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The present study evaluates the influence of different amounts of fat added to starch on postprandial glucose metabolism (exogenous and endogenous). Nine women (24 (SE 2) YEARS OLD, BMI 20·4 (se 0·7) kg/m2) ingested 1 week apart 75 g glucose equivalent of 13C-labelled starch in the form of pasta without (low fat; LF) or with 15 (medium fat; MF) or 40 (high fat; HF) g sunflower oil. During the 7 h following meal consumption, plasma glucose, non-esterified fatty acids, triacylglycerols (TG) and insulin concentrations, and endogenous (using [6,6-2H2]glucose) and exogenous glucose turnover were determined. With MF and HF meals, a lower postprandial glucose peak was observed, but with a secondary recovery. A decrease in exogenous glucose appearance explained lower glycaemia in HF. At 4 h after the HF meal the insulin, insulin:glucose and postprandial blood TG were higher than those measured after the LF and MF meals. Despite higher insulinaemia, total glucose disappearance was similar and endogenous glucose production was suppressed less than after the LF and MF meals, suggesting insulin resistance. Thus, the addition of a large amount of fat appears to be unfavourable to glucose metabolism because it leads to a feature of insulin resistance. On the contrary, the MF meal did not have these adverse effects, but it was able to decrease the initial glycaemic peak.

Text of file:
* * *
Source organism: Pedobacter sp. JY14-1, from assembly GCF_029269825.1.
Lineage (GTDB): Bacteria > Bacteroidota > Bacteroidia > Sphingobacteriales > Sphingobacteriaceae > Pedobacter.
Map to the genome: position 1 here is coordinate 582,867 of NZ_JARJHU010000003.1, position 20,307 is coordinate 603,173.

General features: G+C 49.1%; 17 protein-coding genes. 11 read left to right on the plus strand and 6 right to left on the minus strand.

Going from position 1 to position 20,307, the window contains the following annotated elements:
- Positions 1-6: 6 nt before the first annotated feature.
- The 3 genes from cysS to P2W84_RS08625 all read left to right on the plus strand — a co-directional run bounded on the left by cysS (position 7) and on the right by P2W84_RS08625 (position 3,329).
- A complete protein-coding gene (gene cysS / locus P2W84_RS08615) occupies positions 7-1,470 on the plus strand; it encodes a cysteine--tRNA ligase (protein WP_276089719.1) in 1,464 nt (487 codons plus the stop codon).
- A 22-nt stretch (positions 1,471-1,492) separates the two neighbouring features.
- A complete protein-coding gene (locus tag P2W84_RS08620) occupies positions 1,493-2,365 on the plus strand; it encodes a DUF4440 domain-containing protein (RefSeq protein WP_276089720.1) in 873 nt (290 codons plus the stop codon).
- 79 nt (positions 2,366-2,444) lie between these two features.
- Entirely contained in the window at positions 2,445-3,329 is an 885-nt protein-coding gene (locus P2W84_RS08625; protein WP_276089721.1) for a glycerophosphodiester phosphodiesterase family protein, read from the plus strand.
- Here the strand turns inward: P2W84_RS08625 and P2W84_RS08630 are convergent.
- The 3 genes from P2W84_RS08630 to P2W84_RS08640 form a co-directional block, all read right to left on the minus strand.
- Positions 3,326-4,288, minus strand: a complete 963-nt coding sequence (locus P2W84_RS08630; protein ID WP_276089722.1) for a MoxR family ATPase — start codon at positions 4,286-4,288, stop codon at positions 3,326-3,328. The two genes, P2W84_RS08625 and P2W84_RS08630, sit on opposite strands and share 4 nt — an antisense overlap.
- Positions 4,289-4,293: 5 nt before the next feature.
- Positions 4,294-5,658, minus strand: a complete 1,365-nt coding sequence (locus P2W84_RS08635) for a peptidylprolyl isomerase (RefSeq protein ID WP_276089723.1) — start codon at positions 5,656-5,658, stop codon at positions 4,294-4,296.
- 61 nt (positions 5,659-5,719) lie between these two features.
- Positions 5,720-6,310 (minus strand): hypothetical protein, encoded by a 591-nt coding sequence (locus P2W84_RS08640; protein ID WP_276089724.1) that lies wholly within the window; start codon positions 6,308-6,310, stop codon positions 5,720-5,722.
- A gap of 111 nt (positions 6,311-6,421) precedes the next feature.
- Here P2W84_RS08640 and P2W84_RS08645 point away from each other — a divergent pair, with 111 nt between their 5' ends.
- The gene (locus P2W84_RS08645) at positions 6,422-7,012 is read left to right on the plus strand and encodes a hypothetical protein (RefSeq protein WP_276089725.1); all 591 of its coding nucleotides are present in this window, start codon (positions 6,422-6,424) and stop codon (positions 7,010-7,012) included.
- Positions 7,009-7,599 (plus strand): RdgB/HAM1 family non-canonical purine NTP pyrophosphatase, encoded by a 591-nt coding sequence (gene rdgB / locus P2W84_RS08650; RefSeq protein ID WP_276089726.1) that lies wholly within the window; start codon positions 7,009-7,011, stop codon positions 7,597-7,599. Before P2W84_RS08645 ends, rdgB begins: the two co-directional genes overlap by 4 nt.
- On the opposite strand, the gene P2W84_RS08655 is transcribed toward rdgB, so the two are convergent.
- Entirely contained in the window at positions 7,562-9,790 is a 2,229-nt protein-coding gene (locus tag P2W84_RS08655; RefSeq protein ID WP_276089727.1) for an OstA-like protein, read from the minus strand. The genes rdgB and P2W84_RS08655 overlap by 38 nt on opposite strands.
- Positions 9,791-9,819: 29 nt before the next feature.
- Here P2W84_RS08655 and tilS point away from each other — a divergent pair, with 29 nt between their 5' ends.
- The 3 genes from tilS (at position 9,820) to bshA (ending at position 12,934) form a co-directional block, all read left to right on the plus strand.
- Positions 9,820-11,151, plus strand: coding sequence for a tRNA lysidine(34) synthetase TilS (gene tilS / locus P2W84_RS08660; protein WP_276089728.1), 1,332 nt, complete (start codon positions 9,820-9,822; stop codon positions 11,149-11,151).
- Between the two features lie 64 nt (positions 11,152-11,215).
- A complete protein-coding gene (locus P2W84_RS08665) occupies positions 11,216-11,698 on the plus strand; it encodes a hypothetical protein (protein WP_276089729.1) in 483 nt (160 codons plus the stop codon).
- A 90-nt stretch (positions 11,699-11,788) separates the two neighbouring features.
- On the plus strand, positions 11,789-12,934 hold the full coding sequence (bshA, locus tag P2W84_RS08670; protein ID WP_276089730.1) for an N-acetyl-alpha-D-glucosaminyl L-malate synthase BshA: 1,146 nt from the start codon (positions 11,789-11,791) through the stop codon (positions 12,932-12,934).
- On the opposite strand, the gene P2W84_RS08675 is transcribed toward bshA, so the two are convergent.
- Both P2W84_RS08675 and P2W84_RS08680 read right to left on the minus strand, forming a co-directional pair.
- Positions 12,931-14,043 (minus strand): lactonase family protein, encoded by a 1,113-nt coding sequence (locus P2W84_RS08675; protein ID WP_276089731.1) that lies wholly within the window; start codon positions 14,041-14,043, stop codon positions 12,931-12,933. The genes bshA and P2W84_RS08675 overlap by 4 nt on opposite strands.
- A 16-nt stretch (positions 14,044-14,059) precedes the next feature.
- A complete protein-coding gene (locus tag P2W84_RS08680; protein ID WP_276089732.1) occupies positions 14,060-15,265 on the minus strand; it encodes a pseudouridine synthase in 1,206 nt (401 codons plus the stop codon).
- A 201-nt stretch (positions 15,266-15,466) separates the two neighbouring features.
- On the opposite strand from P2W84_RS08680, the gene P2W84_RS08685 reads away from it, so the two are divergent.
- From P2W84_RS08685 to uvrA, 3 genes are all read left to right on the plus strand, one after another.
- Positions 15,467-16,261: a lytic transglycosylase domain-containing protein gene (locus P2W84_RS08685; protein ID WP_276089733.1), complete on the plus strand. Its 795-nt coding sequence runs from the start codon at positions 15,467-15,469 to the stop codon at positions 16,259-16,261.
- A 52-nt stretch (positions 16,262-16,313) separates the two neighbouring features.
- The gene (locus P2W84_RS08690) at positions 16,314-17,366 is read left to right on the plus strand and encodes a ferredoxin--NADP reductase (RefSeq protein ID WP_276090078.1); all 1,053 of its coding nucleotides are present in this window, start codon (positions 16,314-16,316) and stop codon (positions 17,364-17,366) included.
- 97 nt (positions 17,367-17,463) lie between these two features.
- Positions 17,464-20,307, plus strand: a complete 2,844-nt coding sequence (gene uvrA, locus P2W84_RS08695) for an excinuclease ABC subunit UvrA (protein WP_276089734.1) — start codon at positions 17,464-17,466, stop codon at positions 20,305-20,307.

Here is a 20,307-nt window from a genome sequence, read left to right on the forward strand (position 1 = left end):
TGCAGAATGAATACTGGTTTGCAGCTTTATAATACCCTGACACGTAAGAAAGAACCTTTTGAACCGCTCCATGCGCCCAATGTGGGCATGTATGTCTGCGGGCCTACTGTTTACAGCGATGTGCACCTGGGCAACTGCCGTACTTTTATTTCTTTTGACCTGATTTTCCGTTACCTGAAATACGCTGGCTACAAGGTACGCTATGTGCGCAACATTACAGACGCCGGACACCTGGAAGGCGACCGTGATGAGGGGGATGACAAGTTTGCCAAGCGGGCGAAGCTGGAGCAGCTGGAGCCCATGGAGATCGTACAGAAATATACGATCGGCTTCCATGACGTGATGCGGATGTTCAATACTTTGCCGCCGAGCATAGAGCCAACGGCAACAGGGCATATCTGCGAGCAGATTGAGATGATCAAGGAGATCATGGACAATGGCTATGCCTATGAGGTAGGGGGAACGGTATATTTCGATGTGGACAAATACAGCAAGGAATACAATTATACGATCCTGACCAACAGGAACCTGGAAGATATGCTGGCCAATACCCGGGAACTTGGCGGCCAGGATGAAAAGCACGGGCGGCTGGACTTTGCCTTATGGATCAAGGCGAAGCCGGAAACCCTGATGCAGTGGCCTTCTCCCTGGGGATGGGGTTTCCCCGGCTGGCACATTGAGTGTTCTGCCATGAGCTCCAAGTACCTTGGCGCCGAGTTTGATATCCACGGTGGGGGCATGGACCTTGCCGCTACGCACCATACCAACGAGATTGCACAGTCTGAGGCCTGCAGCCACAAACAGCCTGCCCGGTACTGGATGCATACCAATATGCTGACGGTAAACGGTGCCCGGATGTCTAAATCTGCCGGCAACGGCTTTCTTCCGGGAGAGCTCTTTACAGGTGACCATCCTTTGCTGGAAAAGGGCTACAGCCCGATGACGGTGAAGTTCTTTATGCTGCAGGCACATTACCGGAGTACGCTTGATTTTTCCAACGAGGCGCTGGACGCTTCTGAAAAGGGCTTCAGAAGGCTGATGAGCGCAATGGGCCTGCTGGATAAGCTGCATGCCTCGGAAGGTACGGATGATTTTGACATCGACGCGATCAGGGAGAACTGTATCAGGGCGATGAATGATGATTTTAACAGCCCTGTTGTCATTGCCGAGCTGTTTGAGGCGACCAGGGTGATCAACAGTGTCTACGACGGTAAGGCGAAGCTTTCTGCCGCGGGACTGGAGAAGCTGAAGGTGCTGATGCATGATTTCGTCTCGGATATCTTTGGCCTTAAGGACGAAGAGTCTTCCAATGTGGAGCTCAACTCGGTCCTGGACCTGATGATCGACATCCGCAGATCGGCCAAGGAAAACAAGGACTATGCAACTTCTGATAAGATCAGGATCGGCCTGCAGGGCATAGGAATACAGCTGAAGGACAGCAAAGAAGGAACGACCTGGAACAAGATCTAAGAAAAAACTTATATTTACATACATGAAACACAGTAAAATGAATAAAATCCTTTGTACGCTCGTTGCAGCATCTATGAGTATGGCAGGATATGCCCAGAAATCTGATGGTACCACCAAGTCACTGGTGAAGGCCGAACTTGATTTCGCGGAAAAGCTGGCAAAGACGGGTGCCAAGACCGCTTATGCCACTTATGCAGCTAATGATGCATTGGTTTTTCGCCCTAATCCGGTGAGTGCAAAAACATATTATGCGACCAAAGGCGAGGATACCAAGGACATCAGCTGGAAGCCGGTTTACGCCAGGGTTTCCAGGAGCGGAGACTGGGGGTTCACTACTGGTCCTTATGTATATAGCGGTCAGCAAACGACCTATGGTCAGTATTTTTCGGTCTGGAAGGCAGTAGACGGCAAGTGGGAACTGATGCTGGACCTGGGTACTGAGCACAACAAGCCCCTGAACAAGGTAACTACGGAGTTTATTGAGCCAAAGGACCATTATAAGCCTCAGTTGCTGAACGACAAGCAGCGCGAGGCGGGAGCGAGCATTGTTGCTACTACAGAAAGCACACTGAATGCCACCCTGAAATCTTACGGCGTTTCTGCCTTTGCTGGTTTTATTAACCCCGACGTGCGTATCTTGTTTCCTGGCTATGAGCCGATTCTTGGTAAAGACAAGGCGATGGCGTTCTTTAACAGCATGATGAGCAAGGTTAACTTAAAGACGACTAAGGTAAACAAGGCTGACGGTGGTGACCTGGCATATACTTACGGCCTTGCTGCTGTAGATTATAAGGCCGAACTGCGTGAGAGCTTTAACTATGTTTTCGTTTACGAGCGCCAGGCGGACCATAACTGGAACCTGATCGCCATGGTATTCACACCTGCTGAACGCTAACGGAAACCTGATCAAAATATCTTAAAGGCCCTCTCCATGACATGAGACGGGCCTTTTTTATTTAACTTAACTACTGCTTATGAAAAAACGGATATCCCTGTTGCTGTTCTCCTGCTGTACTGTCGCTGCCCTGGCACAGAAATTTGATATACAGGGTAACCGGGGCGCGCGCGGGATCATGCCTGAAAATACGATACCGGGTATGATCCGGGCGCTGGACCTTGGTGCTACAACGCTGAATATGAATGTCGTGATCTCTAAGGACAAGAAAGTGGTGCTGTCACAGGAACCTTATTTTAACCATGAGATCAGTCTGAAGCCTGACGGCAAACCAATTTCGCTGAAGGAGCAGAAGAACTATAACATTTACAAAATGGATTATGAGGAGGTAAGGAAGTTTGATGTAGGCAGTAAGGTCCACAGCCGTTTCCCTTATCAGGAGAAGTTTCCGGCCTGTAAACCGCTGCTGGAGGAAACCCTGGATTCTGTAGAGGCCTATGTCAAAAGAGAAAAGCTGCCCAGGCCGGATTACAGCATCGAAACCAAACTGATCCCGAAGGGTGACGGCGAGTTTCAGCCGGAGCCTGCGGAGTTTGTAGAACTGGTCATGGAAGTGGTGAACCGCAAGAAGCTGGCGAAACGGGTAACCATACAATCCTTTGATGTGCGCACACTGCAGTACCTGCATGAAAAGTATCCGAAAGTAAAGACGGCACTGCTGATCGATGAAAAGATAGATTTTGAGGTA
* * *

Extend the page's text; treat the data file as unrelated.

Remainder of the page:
Although theoretically all glycoprotein sugars can be derived from glucose, it may be hypothesized that specific dietary sugars could be preferential substrates for glycoprotein synthesis. To test this hypothesis, groups of rats received either continuously (continuous-labelling experiment) or for a single nutritional period (pulse-labelling experiment) a 13C-rich diet containing either maize starch or artificially labelled [13C]glucose. Some groups of rats were also provided during a single nutritional period with low amounts (20–200 mg/animal) of low-13C dietary sugars (mannose, galactose, fucose or fructose). If specific dietary sugars were preferentially incorporated into glycoproteins instead nf glucose-derived labelled sugars, a decrease would be expected in the intestinal or serum glycoprotein-sugar 13C enrichment monitored by gas chromatography-isotope-ratio mass spectrometry (GC-IRMS). Contrary to this hypothesis the results showed no significant decrease with any of the specific dietary sugars. Furthermore, with dietary low-13C mannose or galactose, a significant increase in 13C enrichment of glycoprotein-sugars was observed compared with some other nutritional groups. Moreover, in the pulse-labelling experiment, dietary mannose and galactose induced similar patterns of 13C enrichment in intestinal and serum glycoprotein-sugars. Therefore, although specific dietary sugars do not appear to be preferential substrates for glycosylation under conditions and doses relevant to current concepts of nutrition, regulatory roles of some specific dietary sugars in relation to glycoprotein-sugar metabolism might be hypothesized. These findings could lead to similar studies using stable-isotope methodology in man which could have practical consequences, especially in parenteral nutrition where glucose is the only sugar provided to the metabolism.
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